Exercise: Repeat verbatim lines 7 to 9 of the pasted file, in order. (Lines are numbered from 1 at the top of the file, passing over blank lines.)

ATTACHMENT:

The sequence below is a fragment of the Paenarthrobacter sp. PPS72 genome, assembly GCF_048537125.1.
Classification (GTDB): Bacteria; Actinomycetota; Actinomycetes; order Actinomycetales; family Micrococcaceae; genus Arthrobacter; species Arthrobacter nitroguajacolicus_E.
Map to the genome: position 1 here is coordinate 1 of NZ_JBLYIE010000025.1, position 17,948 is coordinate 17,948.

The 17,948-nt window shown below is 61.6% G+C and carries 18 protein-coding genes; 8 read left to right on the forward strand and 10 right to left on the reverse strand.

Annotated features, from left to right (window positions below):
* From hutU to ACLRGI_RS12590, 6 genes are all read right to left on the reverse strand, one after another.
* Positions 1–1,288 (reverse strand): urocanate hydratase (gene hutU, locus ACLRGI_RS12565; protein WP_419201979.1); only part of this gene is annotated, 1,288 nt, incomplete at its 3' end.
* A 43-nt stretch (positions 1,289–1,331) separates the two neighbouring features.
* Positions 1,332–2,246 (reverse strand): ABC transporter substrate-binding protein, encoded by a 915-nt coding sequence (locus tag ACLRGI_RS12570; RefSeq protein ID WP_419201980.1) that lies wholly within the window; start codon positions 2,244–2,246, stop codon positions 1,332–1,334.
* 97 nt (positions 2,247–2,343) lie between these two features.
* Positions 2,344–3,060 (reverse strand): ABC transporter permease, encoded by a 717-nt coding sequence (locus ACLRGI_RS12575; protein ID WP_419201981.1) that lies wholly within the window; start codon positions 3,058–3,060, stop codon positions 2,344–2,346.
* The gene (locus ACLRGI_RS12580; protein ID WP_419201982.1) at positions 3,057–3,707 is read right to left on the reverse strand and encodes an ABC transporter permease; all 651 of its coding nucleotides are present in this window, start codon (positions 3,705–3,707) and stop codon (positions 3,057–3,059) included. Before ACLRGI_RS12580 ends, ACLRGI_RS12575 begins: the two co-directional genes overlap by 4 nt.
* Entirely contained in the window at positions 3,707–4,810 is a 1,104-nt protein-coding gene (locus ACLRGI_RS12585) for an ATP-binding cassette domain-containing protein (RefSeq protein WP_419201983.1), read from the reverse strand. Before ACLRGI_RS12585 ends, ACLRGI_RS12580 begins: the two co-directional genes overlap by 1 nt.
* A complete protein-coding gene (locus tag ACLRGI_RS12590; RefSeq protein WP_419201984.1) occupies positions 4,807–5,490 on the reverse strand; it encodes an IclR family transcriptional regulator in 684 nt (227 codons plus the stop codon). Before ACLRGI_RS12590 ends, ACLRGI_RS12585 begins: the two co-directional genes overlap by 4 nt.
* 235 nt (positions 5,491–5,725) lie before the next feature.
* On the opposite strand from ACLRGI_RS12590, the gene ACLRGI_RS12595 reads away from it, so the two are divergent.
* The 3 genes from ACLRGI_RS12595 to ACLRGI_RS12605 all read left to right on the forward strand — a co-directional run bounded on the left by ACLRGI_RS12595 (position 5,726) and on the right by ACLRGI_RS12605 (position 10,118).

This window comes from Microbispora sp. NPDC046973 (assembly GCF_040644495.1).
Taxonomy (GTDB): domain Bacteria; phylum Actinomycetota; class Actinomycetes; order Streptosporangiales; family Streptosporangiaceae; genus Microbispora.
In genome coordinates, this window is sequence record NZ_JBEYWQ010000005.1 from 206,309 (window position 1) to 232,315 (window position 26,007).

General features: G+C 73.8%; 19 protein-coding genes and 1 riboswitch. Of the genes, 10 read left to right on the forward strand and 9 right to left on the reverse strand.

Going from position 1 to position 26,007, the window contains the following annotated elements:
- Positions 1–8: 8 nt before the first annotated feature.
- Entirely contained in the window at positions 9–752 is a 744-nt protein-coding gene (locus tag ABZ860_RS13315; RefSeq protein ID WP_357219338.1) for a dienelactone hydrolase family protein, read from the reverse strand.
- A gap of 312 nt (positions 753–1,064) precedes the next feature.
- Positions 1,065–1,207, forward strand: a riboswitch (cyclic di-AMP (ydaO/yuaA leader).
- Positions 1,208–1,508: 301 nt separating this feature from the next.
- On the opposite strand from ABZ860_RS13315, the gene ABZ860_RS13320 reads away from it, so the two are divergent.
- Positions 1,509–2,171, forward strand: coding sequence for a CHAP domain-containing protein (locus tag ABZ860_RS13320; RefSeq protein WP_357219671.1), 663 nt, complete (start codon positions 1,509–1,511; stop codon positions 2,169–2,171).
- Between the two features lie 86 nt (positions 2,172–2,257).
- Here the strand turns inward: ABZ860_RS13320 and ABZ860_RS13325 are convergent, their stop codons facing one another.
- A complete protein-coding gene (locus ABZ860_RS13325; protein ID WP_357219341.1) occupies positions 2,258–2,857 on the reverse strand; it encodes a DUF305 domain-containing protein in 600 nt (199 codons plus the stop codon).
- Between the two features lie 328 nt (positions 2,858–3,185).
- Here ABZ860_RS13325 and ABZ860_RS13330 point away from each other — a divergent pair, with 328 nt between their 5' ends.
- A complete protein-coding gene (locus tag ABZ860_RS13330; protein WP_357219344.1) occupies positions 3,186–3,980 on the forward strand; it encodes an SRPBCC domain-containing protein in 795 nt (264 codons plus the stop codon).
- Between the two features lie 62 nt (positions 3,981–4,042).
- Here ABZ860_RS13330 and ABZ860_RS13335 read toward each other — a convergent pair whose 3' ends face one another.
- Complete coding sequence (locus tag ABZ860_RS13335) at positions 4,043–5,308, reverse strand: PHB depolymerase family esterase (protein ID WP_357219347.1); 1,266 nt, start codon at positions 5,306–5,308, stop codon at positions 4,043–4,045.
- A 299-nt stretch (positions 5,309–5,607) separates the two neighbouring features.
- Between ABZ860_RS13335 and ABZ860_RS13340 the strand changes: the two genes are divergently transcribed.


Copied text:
* Positions 1–1,288 (reverse strand): urocanate hydratase (gene hutU, locus ACLRGI_RS12565; protein WP_419201979.1); only part of this gene is annotated, 1,288 nt, incomplete at its 3' end.
* A 43-nt stretch (positions 1,289–1,331) separates the two neighbouring features.
* Positions 1,332–2,246 (reverse strand): ABC transporter substrate-binding protein, encoded by a 915-nt coding sequence (locus tag ACLRGI_RS12570; RefSeq protein ID WP_419201980.1) that lies wholly within the window; start codon positions 2,244–2,246, stop codon positions 1,332–1,334.